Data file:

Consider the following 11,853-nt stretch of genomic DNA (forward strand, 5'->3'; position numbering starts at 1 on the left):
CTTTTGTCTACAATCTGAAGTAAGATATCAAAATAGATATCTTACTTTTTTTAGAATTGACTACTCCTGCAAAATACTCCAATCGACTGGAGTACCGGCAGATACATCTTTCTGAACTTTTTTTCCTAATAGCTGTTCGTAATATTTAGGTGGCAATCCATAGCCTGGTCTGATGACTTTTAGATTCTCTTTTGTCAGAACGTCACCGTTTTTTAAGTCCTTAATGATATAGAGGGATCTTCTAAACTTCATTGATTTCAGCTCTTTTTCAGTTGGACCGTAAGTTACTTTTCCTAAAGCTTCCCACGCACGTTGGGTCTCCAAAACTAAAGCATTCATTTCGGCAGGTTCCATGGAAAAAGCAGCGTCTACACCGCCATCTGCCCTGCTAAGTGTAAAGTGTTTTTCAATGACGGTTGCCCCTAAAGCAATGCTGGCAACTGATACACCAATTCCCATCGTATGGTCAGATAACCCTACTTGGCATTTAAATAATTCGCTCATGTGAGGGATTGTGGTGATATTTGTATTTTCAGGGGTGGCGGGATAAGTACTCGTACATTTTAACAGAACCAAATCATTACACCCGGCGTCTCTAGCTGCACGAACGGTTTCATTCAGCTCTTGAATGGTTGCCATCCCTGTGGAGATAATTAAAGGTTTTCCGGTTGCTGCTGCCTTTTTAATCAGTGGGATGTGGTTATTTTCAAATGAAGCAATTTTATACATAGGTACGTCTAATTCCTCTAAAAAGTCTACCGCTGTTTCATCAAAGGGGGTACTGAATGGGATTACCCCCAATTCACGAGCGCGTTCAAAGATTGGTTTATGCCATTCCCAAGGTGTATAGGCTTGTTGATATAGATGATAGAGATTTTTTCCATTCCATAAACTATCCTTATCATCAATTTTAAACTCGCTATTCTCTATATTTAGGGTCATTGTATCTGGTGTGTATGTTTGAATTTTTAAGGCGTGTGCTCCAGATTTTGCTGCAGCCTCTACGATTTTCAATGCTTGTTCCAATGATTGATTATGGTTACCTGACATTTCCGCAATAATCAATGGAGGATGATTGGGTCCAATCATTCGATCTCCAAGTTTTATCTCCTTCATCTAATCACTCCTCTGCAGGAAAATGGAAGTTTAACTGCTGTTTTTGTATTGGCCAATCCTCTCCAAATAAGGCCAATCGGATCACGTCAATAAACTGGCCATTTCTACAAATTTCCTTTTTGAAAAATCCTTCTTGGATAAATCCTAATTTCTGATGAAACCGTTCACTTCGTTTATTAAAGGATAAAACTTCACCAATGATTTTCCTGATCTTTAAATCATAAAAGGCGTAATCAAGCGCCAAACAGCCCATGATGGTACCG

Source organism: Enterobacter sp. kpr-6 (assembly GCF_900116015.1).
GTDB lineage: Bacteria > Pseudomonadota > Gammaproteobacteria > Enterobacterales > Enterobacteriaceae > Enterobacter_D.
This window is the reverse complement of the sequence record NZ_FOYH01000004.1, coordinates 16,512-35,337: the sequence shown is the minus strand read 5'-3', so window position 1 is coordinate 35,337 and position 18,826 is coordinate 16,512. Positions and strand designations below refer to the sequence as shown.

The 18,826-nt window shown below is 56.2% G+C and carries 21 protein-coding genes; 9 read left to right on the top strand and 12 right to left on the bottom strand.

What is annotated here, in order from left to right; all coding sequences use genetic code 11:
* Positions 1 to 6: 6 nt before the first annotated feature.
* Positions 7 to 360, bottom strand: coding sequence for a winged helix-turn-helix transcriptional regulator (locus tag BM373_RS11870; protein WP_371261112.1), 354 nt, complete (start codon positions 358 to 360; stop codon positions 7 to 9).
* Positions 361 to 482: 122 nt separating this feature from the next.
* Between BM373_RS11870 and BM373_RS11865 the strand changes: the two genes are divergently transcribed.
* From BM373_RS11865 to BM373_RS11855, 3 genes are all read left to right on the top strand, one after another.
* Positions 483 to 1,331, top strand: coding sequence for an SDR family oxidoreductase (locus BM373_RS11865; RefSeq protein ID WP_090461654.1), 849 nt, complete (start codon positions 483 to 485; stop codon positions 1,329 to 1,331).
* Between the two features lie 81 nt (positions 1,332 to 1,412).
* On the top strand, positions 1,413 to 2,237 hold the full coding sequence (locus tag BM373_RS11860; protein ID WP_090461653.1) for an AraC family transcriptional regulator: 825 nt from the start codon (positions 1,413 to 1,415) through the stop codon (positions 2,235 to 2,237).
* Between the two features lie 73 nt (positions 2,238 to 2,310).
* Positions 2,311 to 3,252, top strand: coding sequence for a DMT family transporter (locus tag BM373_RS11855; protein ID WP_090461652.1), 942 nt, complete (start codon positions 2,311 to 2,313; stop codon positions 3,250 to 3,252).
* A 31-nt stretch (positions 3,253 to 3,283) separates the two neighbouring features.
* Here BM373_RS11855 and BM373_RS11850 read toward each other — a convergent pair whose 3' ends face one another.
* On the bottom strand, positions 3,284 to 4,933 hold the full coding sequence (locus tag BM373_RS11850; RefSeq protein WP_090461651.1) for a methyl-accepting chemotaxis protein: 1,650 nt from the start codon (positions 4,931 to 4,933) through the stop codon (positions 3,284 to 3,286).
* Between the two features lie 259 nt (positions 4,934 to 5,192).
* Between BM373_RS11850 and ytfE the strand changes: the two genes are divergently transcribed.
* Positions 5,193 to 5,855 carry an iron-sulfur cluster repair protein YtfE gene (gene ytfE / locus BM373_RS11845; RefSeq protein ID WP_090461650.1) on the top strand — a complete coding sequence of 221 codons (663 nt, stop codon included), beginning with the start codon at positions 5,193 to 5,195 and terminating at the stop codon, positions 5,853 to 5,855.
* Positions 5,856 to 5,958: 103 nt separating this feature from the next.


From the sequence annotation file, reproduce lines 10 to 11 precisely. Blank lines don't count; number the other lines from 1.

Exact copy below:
* Positions 361 to 482: 122 nt separating this feature from the next.
* Between BM373_RS11870 and BM373_RS11865 the strand changes: the two genes are divergently transcribed.